Directed by James Wan
Written by Leigh Whannell
Distributed by Paramount Home Entertainment
Finally the most profitable film of 2011 has come home to Blu-ray and DVD, and it just may even play a bit more scary at homes than it did on the big screen. Before we get into all of that, though, let’s make with a quick plot crunch.
Josh and Renai Lambert (Patrick Wilson and Rose Byrne) are your average couple with two young sons and a newborn daughter eating up the majority of their time. With such a big family the time has come to buy a bigger house, and that they do. The only problem? They may have just bought a hell of a lot more than just a new abode.
After their son Dalton (Ty Simpkins) has an accident in the new home’s attic, the youngster seems to have gotten away relatively unscathed, but then it happens: Morning comes, and poor Dalton never wakes up. He’s alive. He’s breathing. Yet, he’s in an unexplainable comatose-like state. Unfortunately, Dalton doesn’t wake up the next morning either. Or the morning after that. After spending a great deal of time in the hospital and yielding no results at all from the doctors, the Lamberts bring the ailing child home, and that, kids, is where the real fun begins. Without spoiling anything, let’s just say that from here things go wonderfully haywire in the most frightening of ways.
Insidious is a little movie with big aspirations. The first half is a truly riveting and at times incredibly eerie experience that piles on the scares. A lot of people have issues with the third act as that’s where the small budget really shows. But me? I’m just glad the flick didn’t devolve into a CGI-laden shitfest, which it easily could have. Thankfully there is more than enough on-screen creepiness happening to keep viewers entertained and make the film’s shortcomings pretty damned easy to forgive.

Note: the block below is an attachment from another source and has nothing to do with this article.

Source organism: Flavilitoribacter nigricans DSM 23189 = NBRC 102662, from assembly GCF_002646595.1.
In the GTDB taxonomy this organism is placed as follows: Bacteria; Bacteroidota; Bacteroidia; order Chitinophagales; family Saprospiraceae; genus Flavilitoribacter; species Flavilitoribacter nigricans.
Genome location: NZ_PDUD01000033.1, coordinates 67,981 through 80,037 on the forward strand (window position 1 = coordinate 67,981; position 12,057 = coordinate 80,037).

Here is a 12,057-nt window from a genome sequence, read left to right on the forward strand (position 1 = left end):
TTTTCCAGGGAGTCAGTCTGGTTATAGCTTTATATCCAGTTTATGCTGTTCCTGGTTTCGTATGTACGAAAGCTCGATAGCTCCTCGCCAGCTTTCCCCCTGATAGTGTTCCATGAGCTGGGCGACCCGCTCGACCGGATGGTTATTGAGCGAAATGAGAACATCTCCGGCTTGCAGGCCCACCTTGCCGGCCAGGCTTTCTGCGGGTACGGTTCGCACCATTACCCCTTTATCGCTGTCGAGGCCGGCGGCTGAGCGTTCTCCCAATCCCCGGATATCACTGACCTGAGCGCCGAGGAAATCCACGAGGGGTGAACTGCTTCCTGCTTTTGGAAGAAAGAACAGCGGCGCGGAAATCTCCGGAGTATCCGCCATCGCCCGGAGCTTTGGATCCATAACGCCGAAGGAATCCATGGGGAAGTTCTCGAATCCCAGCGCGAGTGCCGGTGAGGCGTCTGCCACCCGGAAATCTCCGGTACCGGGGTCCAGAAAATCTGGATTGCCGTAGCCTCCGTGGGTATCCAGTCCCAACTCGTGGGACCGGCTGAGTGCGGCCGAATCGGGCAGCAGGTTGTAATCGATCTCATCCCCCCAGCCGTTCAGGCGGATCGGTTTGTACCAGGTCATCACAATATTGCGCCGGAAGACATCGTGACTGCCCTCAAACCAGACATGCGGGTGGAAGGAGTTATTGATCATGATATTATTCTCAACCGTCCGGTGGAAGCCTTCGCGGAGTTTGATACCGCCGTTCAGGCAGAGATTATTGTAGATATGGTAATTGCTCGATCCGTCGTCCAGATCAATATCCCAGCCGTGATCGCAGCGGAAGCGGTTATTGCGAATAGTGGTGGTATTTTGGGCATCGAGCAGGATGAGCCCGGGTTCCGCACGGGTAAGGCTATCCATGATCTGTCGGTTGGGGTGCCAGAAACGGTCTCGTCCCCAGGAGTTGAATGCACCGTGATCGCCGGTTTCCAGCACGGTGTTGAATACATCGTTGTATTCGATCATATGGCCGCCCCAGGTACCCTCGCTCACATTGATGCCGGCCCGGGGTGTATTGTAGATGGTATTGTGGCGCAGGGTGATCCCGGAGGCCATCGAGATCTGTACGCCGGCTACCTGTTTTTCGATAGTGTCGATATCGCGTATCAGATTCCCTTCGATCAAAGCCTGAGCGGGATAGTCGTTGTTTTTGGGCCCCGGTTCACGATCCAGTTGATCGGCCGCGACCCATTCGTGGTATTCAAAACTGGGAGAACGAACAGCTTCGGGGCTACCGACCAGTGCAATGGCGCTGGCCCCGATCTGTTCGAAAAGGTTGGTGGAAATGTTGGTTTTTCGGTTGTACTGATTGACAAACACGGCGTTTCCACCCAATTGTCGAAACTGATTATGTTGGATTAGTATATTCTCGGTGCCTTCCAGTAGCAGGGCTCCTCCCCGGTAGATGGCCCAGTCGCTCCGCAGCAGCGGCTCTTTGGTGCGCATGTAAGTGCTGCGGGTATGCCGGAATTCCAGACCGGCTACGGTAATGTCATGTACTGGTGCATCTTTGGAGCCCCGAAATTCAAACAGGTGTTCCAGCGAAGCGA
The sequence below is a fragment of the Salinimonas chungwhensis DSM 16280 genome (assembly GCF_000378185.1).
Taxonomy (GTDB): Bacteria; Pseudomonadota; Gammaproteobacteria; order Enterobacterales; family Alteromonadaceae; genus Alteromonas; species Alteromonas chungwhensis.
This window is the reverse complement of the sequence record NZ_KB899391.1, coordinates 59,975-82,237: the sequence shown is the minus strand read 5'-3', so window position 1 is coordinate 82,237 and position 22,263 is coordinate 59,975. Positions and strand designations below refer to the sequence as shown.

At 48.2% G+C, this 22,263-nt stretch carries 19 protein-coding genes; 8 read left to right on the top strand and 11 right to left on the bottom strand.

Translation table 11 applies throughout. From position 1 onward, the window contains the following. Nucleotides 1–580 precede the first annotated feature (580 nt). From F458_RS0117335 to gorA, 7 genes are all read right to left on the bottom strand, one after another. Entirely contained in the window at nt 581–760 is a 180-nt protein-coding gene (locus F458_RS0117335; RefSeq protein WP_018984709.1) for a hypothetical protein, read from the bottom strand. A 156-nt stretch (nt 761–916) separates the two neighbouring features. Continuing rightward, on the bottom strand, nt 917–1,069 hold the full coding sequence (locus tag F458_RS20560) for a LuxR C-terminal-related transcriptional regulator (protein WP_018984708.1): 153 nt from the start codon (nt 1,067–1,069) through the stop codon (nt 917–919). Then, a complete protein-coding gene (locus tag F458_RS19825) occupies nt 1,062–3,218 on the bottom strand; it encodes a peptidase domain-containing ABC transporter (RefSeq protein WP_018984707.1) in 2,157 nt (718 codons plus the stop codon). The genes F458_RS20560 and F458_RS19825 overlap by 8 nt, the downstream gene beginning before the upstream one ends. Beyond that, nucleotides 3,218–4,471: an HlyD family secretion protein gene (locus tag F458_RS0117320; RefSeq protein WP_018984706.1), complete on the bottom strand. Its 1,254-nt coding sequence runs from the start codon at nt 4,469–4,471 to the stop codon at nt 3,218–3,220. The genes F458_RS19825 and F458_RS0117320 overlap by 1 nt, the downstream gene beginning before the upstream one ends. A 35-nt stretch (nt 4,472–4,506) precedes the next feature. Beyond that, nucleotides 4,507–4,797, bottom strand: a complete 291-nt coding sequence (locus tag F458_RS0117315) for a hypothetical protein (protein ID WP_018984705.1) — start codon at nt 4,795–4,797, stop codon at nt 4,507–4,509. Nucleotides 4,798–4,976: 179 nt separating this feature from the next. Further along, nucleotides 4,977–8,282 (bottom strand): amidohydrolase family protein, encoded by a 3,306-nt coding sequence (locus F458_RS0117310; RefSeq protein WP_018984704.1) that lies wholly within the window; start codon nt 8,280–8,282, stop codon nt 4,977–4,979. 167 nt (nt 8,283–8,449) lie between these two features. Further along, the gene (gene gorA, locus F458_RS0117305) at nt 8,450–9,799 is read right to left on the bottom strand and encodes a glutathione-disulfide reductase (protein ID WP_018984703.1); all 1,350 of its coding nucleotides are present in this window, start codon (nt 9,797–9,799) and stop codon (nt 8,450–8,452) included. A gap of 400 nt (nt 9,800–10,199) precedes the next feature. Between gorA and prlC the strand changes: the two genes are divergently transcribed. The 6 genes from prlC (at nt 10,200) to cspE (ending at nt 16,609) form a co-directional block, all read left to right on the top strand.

For a more in-depth review of the film itself, check out our theatrical Insidious review here.
Now then, remember when I said that the movie plays better and scarier on the small screen? This is totally going to be dependent on how good of a stereo surround set-up you have. There’s no question the masterful DTS-HD MA 5.1 lossless soundtrack is the star of this spookshow. Insidious is home to some of the single best and spookiest sound design work to come around in quite some time. Listening to it in the darkness of your own home will have many a chill running down your spine. Turn down the lights. Turn up your sound. I promise it’s very effective.
Of course the Blu-ray looks better than its standard definition cousin. By now that’s a given, but for those out there who need to be reassured … Black levels are spot on. Detail is sharp and crystal clear throughout. There’s really not a damn thing to complain about in terms of Paramount’s presentation of the film.
What we can complain about, however, is the notorious for the studio lack of supplemental features. We get three featurettes that run between six and eleven minutes, no commentary track and not even a trailer. Don’t get me wrong; what’s here is good, especially the Horror 101: The Exclusive Seminar featurette, but everything’s over before it ever gets really cooking. This is a horribly average package for a way above average film.
Insidious just may surprise you. With it director James Wan and writer Leigh Whannell prove that they’ve earned their spot in the genre and can hold their own with the best of them. Take the ride, man. It could be the spookiest one you’ll have all year.
4 out of 5
2 1/2 out of 5
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